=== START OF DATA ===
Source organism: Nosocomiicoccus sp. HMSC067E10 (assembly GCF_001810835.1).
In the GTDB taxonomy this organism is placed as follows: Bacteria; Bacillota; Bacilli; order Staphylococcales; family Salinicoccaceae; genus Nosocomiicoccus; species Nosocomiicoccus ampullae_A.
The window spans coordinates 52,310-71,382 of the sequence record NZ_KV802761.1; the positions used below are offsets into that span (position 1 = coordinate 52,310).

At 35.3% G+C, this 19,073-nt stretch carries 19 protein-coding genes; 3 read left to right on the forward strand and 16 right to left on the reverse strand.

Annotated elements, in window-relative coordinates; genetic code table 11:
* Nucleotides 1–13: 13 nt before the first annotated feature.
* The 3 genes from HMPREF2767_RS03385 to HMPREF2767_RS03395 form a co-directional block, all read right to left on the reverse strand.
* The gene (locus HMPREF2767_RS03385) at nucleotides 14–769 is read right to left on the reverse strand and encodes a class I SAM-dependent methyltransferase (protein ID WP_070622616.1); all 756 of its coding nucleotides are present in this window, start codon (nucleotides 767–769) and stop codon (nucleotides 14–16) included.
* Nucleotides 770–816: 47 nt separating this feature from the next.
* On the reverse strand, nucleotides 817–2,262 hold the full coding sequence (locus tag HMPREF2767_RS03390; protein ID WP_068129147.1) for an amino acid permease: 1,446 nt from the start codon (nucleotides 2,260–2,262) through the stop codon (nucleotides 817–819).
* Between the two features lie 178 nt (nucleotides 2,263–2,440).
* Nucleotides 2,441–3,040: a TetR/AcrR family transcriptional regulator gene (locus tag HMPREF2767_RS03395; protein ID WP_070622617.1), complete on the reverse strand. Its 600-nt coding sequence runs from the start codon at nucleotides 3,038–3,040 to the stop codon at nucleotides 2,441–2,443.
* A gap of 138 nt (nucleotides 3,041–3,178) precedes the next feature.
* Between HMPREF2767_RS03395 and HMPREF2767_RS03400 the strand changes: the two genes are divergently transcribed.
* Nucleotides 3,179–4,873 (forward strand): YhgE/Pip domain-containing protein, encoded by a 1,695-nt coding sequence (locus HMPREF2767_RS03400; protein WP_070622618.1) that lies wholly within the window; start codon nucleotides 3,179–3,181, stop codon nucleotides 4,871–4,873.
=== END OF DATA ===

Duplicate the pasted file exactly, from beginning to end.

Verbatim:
Source organism: Nosocomiicoccus sp. HMSC067E10 (assembly GCF_001810835.1).
In the GTDB taxonomy this organism is placed as follows: Bacteria; Bacillota; Bacilli; order Staphylococcales; family Salinicoccaceae; genus Nosocomiicoccus; species Nosocomiicoccus ampullae_A.
The window spans coordinates 52,310-71,382 of the sequence record NZ_KV802761.1; the positions used below are offsets into that span (position 1 = coordinate 52,310).

At 35.3% G+C, this 19,073-nt stretch carries 19 protein-coding genes; 3 read left to right on the forward strand and 16 right to left on the reverse strand.

Annotated elements, in window-relative coordinates; genetic code table 11:
* Nucleotides 1–13: 13 nt before the first annotated feature.
* The 3 genes from HMPREF2767_RS03385 to HMPREF2767_RS03395 form a co-directional block, all read right to left on the reverse strand.
* The gene (locus HMPREF2767_RS03385) at nucleotides 14–769 is read right to left on the reverse strand and encodes a class I SAM-dependent methyltransferase (protein ID WP_070622616.1); all 756 of its coding nucleotides are present in this window, start codon (nucleotides 767–769) and stop codon (nucleotides 14–16) included.
* Nucleotides 770–816: 47 nt separating this feature from the next.
* On the reverse strand, nucleotides 817–2,262 hold the full coding sequence (locus tag HMPREF2767_RS03390; protein ID WP_068129147.1) for an amino acid permease: 1,446 nt from the start codon (nucleotides 2,260–2,262) through the stop codon (nucleotides 817–819).
* Between the two features lie 178 nt (nucleotides 2,263–2,440).
* Nucleotides 2,441–3,040: a TetR/AcrR family transcriptional regulator gene (locus tag HMPREF2767_RS03395; protein ID WP_070622617.1), complete on the reverse strand. Its 600-nt coding sequence runs from the start codon at nucleotides 3,038–3,040 to the stop codon at nucleotides 2,441–2,443.
* A gap of 138 nt (nucleotides 3,041–3,178) precedes the next feature.
* Between HMPREF2767_RS03395 and HMPREF2767_RS03400 the strand changes: the two genes are divergently transcribed.
* Nucleotides 3,179–4,873 (forward strand): YhgE/Pip domain-containing protein, encoded by a 1,695-nt coding sequence (locus HMPREF2767_RS03400; protein WP_070622618.1) that lies wholly within the window; start codon nucleotides 3,179–3,181, stop codon nucleotides 4,871–4,873.